Writing an option gives the buyer the right, but not the obligation, to purchase the underlying asset from you at a pre-specified price. If the buyer exercises that right, you, the seller, are obligated to sell them the security at the strike price.
An options seller benefits when the price of the option drops. The seller can secure profits by buying back the options at a lower price before expiration. Profits are also earned by the seller if the options expire worthless.
Pros and Cons of Selling-to-Open
|Time decay works in your favor||A naked sale could result in steep losses|
|Benefits from lower implied volatility||Increasing volatility hurts options sellers|
|Collects an upfront premium||Might have to buy back at a much higher price|
An Example of Selling-to-Open with 3 Outcomes
Let’s explore three possible outcomes after selling-to-open a $100 strike call option expiring in three months on XYZ stock for $5 when the underlying shares are trading at $95.
1. For a Profit
After two months, XYZ shares dropped to $90. The call option contract you sold fell from $5 per contract to $2. You decide that you want to book these gains, so you buy-to-close your short options position.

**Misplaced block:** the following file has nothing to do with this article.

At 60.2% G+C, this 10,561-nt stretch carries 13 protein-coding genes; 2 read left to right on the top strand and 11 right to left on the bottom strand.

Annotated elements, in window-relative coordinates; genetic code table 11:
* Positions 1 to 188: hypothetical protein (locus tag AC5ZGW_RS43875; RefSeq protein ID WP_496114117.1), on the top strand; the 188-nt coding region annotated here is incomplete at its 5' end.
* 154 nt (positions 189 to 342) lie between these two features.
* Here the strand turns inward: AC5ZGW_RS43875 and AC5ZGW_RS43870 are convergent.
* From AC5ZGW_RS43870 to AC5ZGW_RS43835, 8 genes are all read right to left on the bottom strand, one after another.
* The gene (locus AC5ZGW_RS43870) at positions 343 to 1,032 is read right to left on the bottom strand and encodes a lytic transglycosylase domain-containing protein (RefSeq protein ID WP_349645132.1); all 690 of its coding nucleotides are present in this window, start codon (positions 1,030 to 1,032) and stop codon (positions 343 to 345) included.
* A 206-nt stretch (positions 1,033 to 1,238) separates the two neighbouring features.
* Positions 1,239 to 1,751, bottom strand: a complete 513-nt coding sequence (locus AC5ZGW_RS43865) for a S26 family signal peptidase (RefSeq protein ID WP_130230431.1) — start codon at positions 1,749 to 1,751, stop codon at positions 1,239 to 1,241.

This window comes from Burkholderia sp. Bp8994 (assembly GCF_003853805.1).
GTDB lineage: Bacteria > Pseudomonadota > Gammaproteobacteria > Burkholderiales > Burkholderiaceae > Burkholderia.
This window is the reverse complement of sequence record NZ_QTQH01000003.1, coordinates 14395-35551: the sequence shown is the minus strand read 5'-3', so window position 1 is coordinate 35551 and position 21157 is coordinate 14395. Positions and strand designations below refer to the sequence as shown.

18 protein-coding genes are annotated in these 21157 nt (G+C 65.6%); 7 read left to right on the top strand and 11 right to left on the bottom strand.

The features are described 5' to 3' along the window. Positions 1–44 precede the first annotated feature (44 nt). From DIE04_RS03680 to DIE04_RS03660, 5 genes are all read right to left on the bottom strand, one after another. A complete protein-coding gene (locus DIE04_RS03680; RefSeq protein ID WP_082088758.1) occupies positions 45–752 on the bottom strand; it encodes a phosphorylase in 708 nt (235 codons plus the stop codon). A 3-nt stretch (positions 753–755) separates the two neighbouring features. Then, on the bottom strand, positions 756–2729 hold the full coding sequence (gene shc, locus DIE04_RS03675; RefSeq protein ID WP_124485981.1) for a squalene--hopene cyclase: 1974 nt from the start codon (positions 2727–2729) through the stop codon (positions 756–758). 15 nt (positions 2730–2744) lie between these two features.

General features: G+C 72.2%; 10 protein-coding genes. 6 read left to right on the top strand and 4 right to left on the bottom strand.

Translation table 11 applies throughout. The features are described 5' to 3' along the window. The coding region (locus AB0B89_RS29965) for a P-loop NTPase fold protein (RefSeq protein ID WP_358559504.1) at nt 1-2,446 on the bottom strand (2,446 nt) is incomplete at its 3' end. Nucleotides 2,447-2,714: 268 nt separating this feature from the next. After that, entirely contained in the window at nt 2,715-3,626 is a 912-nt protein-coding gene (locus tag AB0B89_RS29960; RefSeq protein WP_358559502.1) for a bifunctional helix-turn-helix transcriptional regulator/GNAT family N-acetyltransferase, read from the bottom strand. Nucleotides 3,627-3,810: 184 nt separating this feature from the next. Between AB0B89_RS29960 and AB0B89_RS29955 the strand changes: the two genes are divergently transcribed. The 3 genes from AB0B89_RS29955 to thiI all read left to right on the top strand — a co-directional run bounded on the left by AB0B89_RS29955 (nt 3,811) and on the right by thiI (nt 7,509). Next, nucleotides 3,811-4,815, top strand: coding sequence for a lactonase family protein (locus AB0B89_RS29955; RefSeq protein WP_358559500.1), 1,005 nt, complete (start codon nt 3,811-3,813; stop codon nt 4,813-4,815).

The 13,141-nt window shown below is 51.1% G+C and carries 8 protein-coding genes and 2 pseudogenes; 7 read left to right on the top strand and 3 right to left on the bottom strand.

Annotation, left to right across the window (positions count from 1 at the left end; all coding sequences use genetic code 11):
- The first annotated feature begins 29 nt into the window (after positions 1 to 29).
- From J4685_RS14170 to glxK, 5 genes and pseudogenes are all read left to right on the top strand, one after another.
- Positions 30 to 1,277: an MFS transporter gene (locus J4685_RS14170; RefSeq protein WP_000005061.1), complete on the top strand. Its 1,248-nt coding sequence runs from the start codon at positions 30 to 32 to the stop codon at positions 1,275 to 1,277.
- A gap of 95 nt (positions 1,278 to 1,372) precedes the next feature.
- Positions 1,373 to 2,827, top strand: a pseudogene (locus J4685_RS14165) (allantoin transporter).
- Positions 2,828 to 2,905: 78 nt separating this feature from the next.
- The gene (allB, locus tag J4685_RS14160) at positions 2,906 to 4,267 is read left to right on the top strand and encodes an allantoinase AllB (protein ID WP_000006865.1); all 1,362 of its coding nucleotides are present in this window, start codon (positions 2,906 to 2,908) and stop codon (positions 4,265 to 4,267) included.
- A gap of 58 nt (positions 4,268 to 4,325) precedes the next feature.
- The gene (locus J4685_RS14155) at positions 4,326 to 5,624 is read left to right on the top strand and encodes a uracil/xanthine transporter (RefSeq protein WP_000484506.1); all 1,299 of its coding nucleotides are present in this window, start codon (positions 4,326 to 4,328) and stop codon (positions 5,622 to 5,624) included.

The purchase executes at $2. You have secured your $3 profit.
You sold the call for $5 and closed out the transaction for $2, $5 – $2 = $3 in profit.
A buy-to-close order is similar to covering a short position on a stock.
Keep in mind that the price of an option consists of both intrinsic and extrinsic value. The call option’s intrinsic value is the stock price minus the strike price. Its extrinsic value is the time value.
Options pricing can be tricky as there are many variables in the binomial option pricing model.
2. At Breakeven
If, however, XYZ shares increase modestly in the two months after the short call trade was opened, then time decay (or theta) might simply offset the rise in intrinsic value.